Kidney disease can be categorized as either chronic, and does not require dialysis, or it can be end-stage which will need to be treated with either dialysis or transplant depending your medical status.
Kidney transplantation is widely recognized as an effective, and preferred, therapeutic option for the treatment of end-stage renal disease. Kidney transplant is a surgery done to replace a diseased kidney with a healthy kidney from a donor. At UCLA, we continue to care for you long after your transplant surgery is complete.
From the moment you walk through the door, through the procedure and for years to come, we take pride in our approach to care. We engage you in decision-making, in a personalized, culturally sensitive environment.
If you are interested in kidney transplant as a treatment option, there are different types of transplants to consider:
Living donor: A person who donates one of their kidneys to someone in need. Living donors may be blood relatives or individuals with emotional ties to the transplant candidate. Finding a living donor match dramatically shortens your waiting time, increases long-term transplant kidney and patient survival, and gives you the flexibility of scheduling your date of surgery. People who donate a kidney can live healthy lives with one healthy kidney. However, only 1 in 5 donors are healthy enough to donate a kidney, so if you do not have a potential living donor then if you are a candidate you will be placed on the waiting list for a deceased donor kidney.
Deceased donor: A kidney from an individual who has suffered brain or cardiac death and they generously donate their organs for transplant. The waiting time for a deceased donor kidney in the Los Angeles area is five to ten years and is based on your blood type, and sometimes longer, as the national waiting list continues to grow every year. A person getting a deceased donor transplant most often gets just one kidney, but in rare situations, he or she may get two kidneys from a deceased donor. The diseased kidneys are usually left in place and the transplanted kidney is placed in the lower belly on the front side of the body.
Multi-organ transplant: Our transplant surgeons work closely with other medical experts at UCLA, including the Urology Department, one of the nation's top programs. We have successfully transplanted multiple organs for complex patients, and our physicians and surgeons are skilled in transplanting all solid organs, including:
Your transplant team will work with you to determine which option is right for you.
We try to make evaluation and appointments as thorough and convenient as possible for you and your loved ones. Transplant Surgeons and Nephrologists participate in your transplant evaluation, as well as a Transplant Social worker, Dietician and Coordinator. These experts will work with you from diagnosis through discharge.
Our post-transplant protocols will help you return home as soon as possible after transplant. Our dedicated physicians and providers often continue to care for you for years to come. If you and your physician prefer, we will help your referring physician provide your follow-up care and get any needed answers. Our transplant recipients are part of the UCLA family, and we are available to care for them at any time.
Learn more about our patient education.
The transplant process begins with a referral to the UCLA Kidney and Pancreas Program. You, your physician, your medical group or your dialysis unit social worker can make the referral. After we have gathered basic information, you will be scheduled for an Education Seminar and an evaluation appointment. You will be required to come with a primary and a secondary caregiver to the evaluation appointment that will be able to care for you after transplant and drive you to all of your post transplant appointments, so please make sure that your appointment also coordinates with their schedule. Your caregiver is extremely important to the success of your transplant which is why we require them to be with you during evaluation in order to prepare them for their role in your transplant.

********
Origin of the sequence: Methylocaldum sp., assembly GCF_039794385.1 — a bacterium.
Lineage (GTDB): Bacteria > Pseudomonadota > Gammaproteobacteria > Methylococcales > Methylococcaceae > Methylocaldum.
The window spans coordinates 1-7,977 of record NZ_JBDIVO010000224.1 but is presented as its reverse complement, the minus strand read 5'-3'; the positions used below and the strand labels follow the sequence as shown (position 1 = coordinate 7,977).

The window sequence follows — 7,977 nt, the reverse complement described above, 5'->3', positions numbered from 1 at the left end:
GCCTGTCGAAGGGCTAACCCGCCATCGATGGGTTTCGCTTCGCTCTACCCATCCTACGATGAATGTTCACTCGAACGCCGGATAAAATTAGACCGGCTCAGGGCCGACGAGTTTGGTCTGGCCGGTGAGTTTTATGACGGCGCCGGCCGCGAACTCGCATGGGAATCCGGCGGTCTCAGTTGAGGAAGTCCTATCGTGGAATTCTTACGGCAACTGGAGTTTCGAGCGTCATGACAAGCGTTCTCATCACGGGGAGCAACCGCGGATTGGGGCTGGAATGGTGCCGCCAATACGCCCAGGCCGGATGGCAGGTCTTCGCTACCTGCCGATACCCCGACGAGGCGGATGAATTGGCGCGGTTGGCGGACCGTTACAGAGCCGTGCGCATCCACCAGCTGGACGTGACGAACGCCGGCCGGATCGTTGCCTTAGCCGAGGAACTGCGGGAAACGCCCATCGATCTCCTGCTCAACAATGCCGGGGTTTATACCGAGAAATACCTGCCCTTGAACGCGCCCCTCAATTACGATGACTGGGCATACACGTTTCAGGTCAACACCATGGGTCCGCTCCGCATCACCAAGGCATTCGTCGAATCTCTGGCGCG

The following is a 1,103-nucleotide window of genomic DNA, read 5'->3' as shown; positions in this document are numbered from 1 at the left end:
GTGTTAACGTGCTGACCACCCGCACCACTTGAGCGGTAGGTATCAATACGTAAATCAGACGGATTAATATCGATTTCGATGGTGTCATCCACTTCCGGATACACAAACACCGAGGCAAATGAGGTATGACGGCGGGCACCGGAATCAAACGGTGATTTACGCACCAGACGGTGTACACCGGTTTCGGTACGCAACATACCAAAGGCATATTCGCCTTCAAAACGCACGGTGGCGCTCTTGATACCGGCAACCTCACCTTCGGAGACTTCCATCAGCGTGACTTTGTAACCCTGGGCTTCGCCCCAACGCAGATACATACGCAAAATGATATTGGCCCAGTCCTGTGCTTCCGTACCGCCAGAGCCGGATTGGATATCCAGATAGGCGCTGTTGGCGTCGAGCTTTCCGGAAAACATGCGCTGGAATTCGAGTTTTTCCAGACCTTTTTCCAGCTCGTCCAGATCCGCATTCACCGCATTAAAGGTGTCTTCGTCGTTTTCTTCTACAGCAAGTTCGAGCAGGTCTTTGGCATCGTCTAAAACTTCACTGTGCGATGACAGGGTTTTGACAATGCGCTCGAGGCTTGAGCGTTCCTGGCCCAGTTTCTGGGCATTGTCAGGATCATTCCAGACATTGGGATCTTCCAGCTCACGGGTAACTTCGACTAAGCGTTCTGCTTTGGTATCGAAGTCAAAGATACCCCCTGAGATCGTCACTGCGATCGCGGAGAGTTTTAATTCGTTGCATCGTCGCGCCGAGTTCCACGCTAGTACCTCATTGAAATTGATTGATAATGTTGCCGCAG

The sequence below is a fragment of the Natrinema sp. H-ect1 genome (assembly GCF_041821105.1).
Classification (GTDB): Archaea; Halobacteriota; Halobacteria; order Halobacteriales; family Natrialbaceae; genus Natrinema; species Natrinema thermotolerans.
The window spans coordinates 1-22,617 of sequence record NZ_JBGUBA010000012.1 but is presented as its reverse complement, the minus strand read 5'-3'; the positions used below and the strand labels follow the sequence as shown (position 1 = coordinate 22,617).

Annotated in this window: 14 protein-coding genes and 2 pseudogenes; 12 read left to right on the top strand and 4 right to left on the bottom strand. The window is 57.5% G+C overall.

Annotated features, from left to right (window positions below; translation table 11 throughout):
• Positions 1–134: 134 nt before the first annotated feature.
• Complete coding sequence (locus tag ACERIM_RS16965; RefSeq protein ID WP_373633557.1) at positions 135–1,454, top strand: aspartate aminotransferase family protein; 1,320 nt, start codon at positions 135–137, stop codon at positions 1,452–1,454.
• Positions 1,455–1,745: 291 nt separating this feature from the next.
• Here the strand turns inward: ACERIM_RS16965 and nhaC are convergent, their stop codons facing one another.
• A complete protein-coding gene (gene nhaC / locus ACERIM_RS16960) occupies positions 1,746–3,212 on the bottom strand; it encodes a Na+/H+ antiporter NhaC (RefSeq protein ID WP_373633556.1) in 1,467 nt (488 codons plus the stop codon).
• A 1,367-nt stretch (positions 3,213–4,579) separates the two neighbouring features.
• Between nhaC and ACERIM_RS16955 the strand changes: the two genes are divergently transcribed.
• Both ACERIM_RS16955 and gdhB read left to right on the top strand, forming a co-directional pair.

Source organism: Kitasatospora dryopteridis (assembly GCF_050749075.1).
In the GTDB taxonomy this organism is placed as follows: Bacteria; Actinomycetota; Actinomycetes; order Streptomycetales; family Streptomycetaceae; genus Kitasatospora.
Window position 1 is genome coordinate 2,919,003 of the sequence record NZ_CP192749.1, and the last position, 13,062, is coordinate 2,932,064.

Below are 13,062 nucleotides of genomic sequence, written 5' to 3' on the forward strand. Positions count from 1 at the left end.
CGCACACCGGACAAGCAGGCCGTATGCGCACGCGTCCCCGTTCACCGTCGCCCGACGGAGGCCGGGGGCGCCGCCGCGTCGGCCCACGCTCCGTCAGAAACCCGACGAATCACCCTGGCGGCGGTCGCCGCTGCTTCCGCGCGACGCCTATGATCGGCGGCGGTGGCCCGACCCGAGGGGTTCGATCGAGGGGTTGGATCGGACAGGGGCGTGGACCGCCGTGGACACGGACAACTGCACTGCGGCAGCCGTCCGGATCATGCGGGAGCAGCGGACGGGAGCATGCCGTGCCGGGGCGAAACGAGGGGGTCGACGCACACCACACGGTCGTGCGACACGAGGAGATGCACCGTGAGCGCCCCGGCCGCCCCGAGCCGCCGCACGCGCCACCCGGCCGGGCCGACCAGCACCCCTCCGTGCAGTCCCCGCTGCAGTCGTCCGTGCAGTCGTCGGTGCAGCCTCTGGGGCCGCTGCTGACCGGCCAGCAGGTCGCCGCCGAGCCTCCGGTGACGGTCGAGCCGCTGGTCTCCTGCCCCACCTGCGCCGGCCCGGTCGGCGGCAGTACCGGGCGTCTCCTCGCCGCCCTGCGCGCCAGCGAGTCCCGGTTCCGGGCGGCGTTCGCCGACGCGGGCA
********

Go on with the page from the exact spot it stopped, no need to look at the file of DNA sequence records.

The Education Seminar is intended to inform you about what to expect as you make your way through the transplant process here at UCLA Healthsystems. Even though you may have received information about transplant elsewhere, this appointment is important for you. This presentation by the transplant coordinator and social worker will help prepare you for kidney transplant and is a time for you to ask any questions you may have about kidney transplant and if this is the right treatment option for you.
Following the class you will be seen by our transplant team that is made up of the nephrologist, social worker, transplant coordinator and possibly the transplant surgeon. Additional blood tests may be drawn if you are found to be an acceptable transplant candidate to move forward. You will be given written information about what will happen next for you. The evaluation is a full day appointment so please plan accordingly.
What’s the next step after the evaluation appointment?
A care plan will be sent to you, your dialysis center (if you are on dialysis) and your referring doctor within two weeks after the evaluation outlining what additional test(s), if any, may be necessary to complete your evaluation. If you have been instructed that you need additional testing at the evaluation appointment, you must complete these tests in order for us to complete your evaluation. Once your tests have been completed and reviewed, your case will be presented to our Patient Selection Committee to decide if you are a candidate for kidney transplant or not. If you are approved for transplant we will then request financial clearance (authorization) from your insurance company. Once all of these steps have been completed, you will be placed on the Wait List.
If you are not a candidate, your coordinator will contact you to communicate the decision and if there are any additional steps you can take in order to become a candidate in the future. A letter will also be sent to you explaining the decision as well.
What happens once I am placed on the Wait List?